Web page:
Algorithms for 3D Isometric Shape Correspondence - Algorithms for 3D Isometric Shape Correspondence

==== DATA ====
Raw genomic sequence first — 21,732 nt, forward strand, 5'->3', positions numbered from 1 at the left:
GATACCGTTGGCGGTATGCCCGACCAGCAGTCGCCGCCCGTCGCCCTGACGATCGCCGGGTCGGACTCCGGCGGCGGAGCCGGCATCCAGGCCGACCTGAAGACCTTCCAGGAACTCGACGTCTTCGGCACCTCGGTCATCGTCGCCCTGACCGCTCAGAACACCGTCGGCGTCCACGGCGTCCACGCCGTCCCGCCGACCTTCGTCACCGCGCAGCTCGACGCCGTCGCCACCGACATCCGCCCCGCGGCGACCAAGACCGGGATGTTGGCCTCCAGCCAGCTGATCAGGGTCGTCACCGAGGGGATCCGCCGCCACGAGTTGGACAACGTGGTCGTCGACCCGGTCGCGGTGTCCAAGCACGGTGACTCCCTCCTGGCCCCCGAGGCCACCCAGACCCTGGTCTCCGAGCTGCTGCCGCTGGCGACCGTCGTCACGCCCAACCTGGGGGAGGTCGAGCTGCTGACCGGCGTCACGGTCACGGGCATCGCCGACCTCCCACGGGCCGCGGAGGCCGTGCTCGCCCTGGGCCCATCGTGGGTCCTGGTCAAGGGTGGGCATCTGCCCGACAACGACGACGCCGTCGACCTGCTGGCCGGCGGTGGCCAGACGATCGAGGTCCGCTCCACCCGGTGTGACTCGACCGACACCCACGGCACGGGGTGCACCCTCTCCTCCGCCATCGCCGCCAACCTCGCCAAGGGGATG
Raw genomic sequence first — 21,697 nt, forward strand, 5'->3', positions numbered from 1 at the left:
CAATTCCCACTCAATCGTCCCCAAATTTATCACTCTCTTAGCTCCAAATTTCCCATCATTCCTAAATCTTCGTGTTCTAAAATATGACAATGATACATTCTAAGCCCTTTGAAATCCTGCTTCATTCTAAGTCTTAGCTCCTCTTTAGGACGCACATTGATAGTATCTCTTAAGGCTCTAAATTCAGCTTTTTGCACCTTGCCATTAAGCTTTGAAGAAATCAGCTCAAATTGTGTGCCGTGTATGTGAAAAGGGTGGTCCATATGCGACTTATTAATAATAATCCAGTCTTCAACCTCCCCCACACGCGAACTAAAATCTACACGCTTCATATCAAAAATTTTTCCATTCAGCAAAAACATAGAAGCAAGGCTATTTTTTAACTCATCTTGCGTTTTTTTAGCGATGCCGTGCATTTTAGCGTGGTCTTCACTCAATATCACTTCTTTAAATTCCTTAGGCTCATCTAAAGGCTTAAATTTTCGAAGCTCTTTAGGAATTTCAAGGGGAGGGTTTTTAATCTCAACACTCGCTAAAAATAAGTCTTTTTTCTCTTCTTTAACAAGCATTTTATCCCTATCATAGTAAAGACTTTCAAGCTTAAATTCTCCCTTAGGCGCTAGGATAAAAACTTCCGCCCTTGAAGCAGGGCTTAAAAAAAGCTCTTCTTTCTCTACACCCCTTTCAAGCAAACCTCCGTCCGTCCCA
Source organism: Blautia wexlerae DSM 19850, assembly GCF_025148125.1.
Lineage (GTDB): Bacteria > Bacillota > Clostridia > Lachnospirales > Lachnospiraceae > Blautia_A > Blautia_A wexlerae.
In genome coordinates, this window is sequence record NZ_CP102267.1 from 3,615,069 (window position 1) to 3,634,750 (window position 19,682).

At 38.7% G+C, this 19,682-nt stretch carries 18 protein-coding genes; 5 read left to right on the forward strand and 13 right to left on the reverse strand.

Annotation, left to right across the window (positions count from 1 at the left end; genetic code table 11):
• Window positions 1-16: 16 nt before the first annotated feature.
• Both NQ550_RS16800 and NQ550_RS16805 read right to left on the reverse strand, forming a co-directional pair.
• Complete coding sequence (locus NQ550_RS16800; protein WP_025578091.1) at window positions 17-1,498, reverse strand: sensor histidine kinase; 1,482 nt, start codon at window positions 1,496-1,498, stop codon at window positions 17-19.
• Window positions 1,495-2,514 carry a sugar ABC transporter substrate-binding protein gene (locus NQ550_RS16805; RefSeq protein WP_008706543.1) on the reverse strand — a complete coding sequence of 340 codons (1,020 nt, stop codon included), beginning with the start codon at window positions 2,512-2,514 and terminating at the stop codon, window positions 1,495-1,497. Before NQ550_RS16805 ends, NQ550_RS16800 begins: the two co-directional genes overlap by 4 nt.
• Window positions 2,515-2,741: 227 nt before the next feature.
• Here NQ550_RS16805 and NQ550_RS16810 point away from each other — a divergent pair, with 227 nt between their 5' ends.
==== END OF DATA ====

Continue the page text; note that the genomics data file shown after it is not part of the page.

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There are many pairs of objects in the digital world that need to be related before performing any comparison, transfer, or analysis in between. The shape correspondence algorithms essentially address this problem by taking two shapes as input with the aim of finding a mapping that couples similar or semantically equivalent surface points of the given shapes. We focus on computing correspondences between some featured or all present points of two semantically similar 3D shapes whose surfaces overlap completely or partially up to isometric, i.e., distance-preserving, deformations and scaling. Differently put, our isometric shape correspondence algorithms handle several different cases for the shape correspondence problem that can be differentiated based on how similar the shape pairs are, whether they are partially overlapped, the resolution of the desired mapping, etc. Although there exist methods that can, in most cases, satisfactorily establish 3D correspondences between two given shapes, these methods commonly suffer from certain drawbacks such as high computational load, incapability of establishing a correspondence which is partial and dense at the same time, approximation and embedding errors, and confusion of symmetrical parts of the shapes. While the existing methods constitute a solid foundation and a good starting point for the shape correspondence problem, our novel solutions designed for a given scenario achieve significant improvements as well as contributions. We specifically explore the 3D shape correspondence problem under two categories as complete and partial correspondences where the former is categorized further according to the output resolution as coarse and dense correspondences. For complete correspondence at coarse resolution, after jointly sampling evenly-spaced feature vertices on shapes, we formulate the problem as combinatorial optimization over the domain of all possible mappings between source and target features, which then reduces within a probabilistic framework to a log-likelihood maximization problem that we solve via EM (Expectation Maximization) algorithm. Due to computational limitations of this approach, we design a fast coarse-to-fine algorithm to achieve dense correspondence between all vertices of complete models with specific care on the symmetric flip issue. Our scale normalization method based on a novel scale-invariant isometric distortion measure, on the other hand, handles a particular and rather restricted setting of partial matching whereas our rank-and-vote-and-combine (RAVAC) algorithm deals with the most general matching setting, where both two solutions produce correspondences that are partial and dense at the same time. In comparison with many state-of-the-art methods, our algorithms are tested by a variety of two-manifold meshes representing 3D shape models based on real and synthetic data.